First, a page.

[APR-news] APR -- October 4 - 5, 2005

Alternative Press Review alternativepressreview at comcast.net
Wed Oct 5 20:07:21 GMT 2005

Alternative Press Review - Your Guide Beyond the Mainstream
October 4 - 5, 2005

Did Bush administration attack peace movement with military grade biological
By Bob Fitrakis

What do we make of the Saturday, October 1 Washington Post headline "Poison
Found in Air During Anti-War Protest"? Washington D.C. Public Health
Director Greg A. Pane posed the right question in the Post article, "Why
that day? That's what is not explained." Pane pointed that it was "just this
24-hour period and none since." The Post noted that Pane found ". . . it was
puzzling that the finding was from a day when the mall was packed with
people." Puzzling? Indeed.

Student Brutalized by Cops, Right-Wing Students, for Protesting Recruiters
At George Mason University
By M. Junaid Alam

A Pakistani-American who served four years in the United States Air Force as
munitions personnel was beaten and brutalized by right-wing students and
campus police last Thursday at George Mason University in Fairfax, Virginia.
Tariq Khan, now a junior majoring in sociology, said he was standing in
front of the recruitment table outside the school student center - as he has
often done before - during noontime with a paper sign reading, "Recruiters
lie, don't be deceived," taped to his shirt. A student approached Khan and
initiated a verbal argument, screaming in his face; he then took the flyer
and ripped it up in front of him, Khan says.

Other articles of interest

Art, Life, and Activism: The Greensboro Community Arts Collective
Travis Diehl, Carolinian Online

There is no recruitment or application process; members are self-declared.
The organization is completely volunteer and entirely profitless. Members
work odd jobs, contributing what they can as individual projects arise. The
collective eludes definite structure, financial or otherwise. There is no
ready statistic for the number of people involved, or for the number of
affiliated sub-collectives like the Food Not Bombs project and Cakalak
Thunder, Greensboro's radical drum corps. The GCAC sees no need for
arbitrary distinction. "The most puzzling thing about it is that it works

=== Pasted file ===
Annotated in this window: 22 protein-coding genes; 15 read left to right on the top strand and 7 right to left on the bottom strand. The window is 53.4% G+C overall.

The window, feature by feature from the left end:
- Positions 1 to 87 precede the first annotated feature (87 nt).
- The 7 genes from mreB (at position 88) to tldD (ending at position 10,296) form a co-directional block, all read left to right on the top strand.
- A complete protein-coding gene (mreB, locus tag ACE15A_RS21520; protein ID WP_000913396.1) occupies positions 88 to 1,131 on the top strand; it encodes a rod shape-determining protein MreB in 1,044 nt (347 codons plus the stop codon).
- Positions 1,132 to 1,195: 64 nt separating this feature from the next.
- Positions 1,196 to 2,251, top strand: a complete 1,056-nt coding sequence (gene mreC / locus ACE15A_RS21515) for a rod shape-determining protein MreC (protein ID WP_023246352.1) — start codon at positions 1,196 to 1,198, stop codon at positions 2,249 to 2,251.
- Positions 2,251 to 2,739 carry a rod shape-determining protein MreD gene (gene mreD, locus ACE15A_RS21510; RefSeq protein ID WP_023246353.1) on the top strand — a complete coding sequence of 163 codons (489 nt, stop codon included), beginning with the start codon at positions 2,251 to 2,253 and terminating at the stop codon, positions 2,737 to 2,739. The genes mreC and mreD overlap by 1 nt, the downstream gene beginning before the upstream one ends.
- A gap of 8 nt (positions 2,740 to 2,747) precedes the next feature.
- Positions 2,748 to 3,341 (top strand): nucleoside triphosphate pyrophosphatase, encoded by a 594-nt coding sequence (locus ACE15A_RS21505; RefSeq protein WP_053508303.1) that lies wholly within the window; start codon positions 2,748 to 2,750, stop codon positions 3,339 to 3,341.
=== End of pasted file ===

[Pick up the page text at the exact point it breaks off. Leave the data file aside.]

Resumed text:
really well," says Seymour. The GCAC members consider themselves an
anarchist group. For them, this traditionally seditious designation is
neither militant nor political. Instead, anarchy serves as an organizing
philosophy based on the literal Greek root of the word: "no leader."

Time to Unplug the CPB
Steve Rendall and Peter Hart, Extra!

Veterans of the battles over public broadcasting know the script by now:
Right-wing Republicans denounce NPR and PBS for being too "liberal,"
threatening to cut their federal funding. Public broadcasting's defenders
rally to "save" Big Bird and the like. The difference this time around,
though, is significant. The right-wing Republican is not a politician per
se. He's Kenneth Tomlinson, chair of the government-funded Corporation for
Public Broadcasting (CPB), and thus the man in charge of distributing
federal dollars to public broadcasters.

Imagine shelves bare because of gas prices: S.F. in a post-oil future
Tim Holt, SF Chronicle

The reality is that in the very near future we will no longer be a mobile
society. We are already seeing the beginnings of this, with rising fuel
prices squeezing commuters, taxi drivers, independent truckers, and the
entire aviation industry. The post-oil era will see our transformation from
a transient society to one that focuses on home and neighborhood. Sprawl
development will give way to compact, walkable environments. Suburbs will
disappear altogether. Those in direct proximity to cities will be replaced
by farms; those farther out will gradually be reclaimed by nature. So, in
many ways, the end of oil could be a very good thing for American society,
prompting changes that will strengthen communities, humanize our cities and
create a healthier population.

Does Breast Cancer Awareness Save Lives? A Call to Re-think the Pink
Lucinda Marshall, Dissident Voice

The primary corporate sponsor of National Breast Cancer Awareness Month is
AstraZeneca, which makes the popular cancer drug Tamoxifen. Interestingly,
Tamoxifen can also cause cancer and until recently, AstraZeneca also made a
variety of other cancer-causing chemicals.

Viewing Terrorism through a Different Lens
Jason Miller, Thomas Paine's Corner

Since the internal combustion engine became an indispensable aspect of
economic vitality, the United States government has invaded, exploited,
manipulated and cheated Arab nations in its ongoing quest to purloin their
precious oil. Preying upon internal strife and ongoing unrest amongst